Attribute filters allow performing basic transformations to the list of attributes. They are defined as JSON objects, where the type element defines its type (one of blacklist, template, or combine). They also share the following configuration elements:

  • rp_name. The filter will only be applied if the textual name of the RP (as in service@hostname) matches this regular expression. Default: ".*".
  • idp_name. The filter will only be applied if the realm name of the IDP matches this regular expression. Default: ".*".

The blacklist attribute filter allows removing undesired attributes. It defines the following configuration elements:

  • exclude. A list of regular expressions. Attributes whose name match any of these will be excluded from the list. Default: [].
  • include. A list of regular expressions. Attributes whose name match any of these will not be excluded even if they match the exclude list. Default: [].

The template attribute filter allows creating a new attribute based on parts of the value of another attribute. It defines the following configuration elements:

  • source. Name of the source attribute. Example: "full-name".
  • destination. Name of the new attribute to be created. Default: "new_template_attribute".
  • re. Regular expression to match parts of the attribute value. Example: "^(.*) (.*)$"
  • template. Template (as in Python string templates) to build the new attribute. Example: "Surname: {1}. Name: {0}".

The combine attribute filter allows creating a new attribute based on the values of several attributes. It defines the following configuration elements:

  • sources. List of source attribute names. Example: ["surname", "name"].
  • destination. Name of the new attribute to be created. Default: "new_combined_attribute".
  • template. Template (as in Python string templates) to build the new attribute. Example: "Name: {1}. Surname: {0}".

2.1.3. A complete example of IDP configuration

{
    "assertion_issuer": "https://testidp.org/",
    "attribute_sources": [
        {
            "type": "ldap",
            "ldap_uri": "ldap://ldap.um.es:389",
            "ldap_basedn": "dc=usuarios,dc=um,dc=es",
            "ldap_mapping": "(mail=%u)"
        },
        {
            "type": "static",
            "static_name": "organization",
            "static_value": "University of Murcia"
        }
    ],
    "attribute_filters": [
        {
            "rp_name": ".*@server.org",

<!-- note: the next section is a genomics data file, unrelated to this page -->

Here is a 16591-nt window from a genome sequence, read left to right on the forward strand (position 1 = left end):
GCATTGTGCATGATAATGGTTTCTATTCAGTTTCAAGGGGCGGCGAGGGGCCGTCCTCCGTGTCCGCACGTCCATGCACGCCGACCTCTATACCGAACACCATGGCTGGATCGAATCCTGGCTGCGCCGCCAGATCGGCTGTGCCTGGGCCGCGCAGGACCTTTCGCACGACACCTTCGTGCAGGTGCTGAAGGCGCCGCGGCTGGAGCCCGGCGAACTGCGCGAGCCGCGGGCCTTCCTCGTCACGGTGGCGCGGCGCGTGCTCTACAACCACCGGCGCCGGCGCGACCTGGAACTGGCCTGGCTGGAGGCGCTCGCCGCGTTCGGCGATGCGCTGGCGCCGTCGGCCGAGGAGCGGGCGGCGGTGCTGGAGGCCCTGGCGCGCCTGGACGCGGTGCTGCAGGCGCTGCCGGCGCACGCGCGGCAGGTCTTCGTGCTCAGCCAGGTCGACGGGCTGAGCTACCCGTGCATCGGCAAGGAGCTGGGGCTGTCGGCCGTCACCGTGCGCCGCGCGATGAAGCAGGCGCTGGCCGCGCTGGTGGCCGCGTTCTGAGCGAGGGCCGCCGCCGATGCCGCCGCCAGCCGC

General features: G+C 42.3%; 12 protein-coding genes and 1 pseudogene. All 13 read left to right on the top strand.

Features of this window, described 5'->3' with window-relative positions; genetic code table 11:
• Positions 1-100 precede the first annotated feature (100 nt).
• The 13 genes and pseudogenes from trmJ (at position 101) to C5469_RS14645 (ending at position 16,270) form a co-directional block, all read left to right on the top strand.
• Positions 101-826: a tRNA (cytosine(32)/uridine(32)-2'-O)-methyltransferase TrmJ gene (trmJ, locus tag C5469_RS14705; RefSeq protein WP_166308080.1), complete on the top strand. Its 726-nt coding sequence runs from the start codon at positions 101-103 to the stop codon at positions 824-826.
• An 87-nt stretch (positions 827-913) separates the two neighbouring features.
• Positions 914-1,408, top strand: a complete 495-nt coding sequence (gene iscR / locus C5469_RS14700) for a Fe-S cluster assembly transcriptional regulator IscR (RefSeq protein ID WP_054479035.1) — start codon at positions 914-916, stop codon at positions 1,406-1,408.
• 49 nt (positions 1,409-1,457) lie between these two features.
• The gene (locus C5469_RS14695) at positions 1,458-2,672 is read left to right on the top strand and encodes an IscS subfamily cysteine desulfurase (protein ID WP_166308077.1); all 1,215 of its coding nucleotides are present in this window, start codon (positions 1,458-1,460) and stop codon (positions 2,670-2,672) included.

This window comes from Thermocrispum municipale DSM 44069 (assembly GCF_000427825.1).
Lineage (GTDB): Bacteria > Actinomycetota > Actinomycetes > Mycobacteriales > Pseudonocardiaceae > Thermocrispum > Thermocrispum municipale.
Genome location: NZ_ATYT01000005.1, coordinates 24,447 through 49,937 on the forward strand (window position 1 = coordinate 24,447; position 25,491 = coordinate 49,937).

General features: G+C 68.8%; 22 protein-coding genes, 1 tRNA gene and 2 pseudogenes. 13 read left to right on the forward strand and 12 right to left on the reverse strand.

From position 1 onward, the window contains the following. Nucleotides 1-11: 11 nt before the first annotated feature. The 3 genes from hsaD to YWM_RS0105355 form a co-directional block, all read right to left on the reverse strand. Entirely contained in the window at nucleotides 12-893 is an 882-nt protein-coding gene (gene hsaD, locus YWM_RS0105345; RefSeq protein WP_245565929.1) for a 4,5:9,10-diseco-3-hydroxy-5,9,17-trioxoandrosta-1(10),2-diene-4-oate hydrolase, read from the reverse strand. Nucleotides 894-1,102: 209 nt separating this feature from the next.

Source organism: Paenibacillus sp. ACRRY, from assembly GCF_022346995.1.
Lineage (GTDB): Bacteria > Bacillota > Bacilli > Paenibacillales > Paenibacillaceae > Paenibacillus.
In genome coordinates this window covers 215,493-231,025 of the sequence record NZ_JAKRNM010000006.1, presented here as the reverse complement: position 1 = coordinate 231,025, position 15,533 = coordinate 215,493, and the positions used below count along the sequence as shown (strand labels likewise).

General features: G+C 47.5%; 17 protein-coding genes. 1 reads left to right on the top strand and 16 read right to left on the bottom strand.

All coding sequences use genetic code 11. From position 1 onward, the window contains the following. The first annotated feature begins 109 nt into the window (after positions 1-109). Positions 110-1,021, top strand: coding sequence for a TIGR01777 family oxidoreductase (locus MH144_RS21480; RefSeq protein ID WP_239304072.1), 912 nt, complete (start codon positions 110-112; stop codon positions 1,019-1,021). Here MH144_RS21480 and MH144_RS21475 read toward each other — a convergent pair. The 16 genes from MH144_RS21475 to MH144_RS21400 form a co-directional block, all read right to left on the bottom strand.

"type": "blacklist",
            "exclude": [".*"],
            "include": ["organization"]
        }
    ]
}

2.2. RPP module

2.2.1. Enabling the module

To do so, just create a soft link of the module into $FR_CONFIG_PATH/mods-enabled.

ln -s $FR_CONFIG_PATH/mods-available/abfab_rpp $FR_CONFIG_PATH/mods-enabled

Once the module has been enabled, FreeRadius needs to know where to use it. This is done by adding its name to the post-auth section of the $FR_CONFIG_PATH/sites-enabled/abfab-tr-idp file.

2.2.2. Configuring the module

Once the module is installed and enabled, you can tune up its behaviour in the /etc/abfab_rpp.conf file. This file is required and contains a single JSON object with the following elements:

  • attribute_filters. A list of attribute filters (as described for the IDP module) to be applied to the SAML Assertion before proxying it. Default: [].
  • authorization_rules. A list of authorization rules (see below) that the SAML Assertion must comply in order to grant access to the RP. Default: [].
2.2.2.1. Authorization rules

Authorization rules allow defining a set of attributes and their corresponding values that MUST be present on the SAML Assertion in order to grant the user access to the RP. In case all rules are not satisfied, the Access-Accept RADIUS message is replaced with an Access-Reject one.

Authorization rules are defined as JSON objects, with the following configuration elements:

  • name. Regular expression that must match attribute name. Default: ".*".
  • nameformat. Regular expression that must match attribute name format. Default: ".*".
  • value. Regular expression that must match attribute value. Default: ".*".

2.2.3. A complete example of RPP configuration

{
    "attribute_filters": [
        {
            "type": "combine",
            "sources": ["name", "surname"],
            "template": "{0} {1}",
            "destination": "fullname"
        },
        {
            "idp_name": "idp.*",
            "type": "template",
            "source": "fullname",
            "re": "^(\\S)* (.*)$",
            "template": "{1}",
            "destination": "surname_v2"
        },
        {
            "type": "blacklist",
            "exclude": [
                "undesired_attr_1",
                "undesired_prefix_1.*"
            ],
            "include": ["undesired_prefix_1_2"]
        }
    ],
    "authorization_rules": [
        {
            "name": "surname",
            "value": "PEREZ.*"
        },
        {
            "name": "entitlement",
            "value": "professor"
        }
    ]
}